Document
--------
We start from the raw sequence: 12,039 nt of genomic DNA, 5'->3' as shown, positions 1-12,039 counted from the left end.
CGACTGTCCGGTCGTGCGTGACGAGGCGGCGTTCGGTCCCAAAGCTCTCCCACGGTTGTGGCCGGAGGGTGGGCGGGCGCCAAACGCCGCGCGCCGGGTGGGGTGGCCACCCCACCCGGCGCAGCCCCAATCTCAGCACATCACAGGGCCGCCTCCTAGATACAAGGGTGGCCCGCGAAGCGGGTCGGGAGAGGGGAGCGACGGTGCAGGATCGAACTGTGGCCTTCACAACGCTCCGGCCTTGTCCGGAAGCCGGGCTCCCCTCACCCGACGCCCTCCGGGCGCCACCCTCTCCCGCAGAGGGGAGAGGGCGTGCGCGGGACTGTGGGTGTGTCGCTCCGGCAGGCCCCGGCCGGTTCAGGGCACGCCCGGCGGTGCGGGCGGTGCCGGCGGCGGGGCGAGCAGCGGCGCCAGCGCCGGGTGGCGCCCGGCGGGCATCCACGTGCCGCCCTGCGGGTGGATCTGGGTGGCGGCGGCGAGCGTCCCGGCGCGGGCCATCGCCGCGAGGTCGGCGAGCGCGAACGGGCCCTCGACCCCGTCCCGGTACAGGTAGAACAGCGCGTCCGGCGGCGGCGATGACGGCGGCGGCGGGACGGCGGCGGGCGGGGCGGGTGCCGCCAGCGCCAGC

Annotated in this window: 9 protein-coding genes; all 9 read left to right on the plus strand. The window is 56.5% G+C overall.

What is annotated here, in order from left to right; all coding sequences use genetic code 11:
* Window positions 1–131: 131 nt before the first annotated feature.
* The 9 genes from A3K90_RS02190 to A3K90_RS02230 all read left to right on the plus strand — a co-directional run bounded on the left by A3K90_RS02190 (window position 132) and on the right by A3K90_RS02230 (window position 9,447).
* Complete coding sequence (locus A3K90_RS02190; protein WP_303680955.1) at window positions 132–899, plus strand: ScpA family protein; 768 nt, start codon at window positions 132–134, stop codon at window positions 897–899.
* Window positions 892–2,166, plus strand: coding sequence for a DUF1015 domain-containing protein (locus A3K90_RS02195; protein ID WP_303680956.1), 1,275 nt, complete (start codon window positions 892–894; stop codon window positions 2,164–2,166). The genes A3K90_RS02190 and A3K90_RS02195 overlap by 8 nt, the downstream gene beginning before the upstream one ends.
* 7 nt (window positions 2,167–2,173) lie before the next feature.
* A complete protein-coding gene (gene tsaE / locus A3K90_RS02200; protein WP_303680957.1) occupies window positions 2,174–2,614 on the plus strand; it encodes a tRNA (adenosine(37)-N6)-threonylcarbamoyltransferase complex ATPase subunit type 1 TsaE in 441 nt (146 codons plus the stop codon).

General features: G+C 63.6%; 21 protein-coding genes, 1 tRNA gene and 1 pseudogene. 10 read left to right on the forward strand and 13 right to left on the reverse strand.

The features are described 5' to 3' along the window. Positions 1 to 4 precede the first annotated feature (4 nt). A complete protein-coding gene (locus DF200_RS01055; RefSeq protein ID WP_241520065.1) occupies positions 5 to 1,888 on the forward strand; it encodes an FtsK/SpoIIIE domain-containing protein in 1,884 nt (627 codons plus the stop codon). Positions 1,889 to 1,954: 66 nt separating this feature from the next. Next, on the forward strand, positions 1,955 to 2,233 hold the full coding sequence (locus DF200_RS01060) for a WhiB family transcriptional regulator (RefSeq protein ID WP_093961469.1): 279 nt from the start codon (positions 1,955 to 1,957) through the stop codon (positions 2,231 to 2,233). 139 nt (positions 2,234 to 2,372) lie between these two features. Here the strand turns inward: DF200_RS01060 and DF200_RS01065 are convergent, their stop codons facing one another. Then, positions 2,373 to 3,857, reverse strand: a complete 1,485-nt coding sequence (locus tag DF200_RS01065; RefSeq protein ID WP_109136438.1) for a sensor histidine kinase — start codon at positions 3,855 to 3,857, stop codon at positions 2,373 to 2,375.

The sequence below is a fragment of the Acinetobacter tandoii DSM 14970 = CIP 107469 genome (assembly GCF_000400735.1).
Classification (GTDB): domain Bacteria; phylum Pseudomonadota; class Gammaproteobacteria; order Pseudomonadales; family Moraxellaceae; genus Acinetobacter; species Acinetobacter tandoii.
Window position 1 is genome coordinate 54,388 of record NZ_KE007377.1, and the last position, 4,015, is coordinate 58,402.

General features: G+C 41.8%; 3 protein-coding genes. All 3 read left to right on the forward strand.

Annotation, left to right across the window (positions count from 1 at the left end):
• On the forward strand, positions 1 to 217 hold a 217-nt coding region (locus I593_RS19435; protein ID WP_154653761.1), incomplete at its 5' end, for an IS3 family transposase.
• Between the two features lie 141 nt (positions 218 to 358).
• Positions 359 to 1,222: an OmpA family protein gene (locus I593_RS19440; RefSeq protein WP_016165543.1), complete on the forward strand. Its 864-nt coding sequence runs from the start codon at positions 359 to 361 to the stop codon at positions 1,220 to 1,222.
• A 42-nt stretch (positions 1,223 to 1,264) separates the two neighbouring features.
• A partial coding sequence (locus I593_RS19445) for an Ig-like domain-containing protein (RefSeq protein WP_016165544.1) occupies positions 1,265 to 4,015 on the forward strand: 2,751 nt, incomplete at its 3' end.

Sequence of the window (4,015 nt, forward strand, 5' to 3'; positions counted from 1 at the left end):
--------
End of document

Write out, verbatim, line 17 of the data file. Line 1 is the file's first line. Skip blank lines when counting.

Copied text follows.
Annotation, left to right across the window (positions count from 1 at the left end):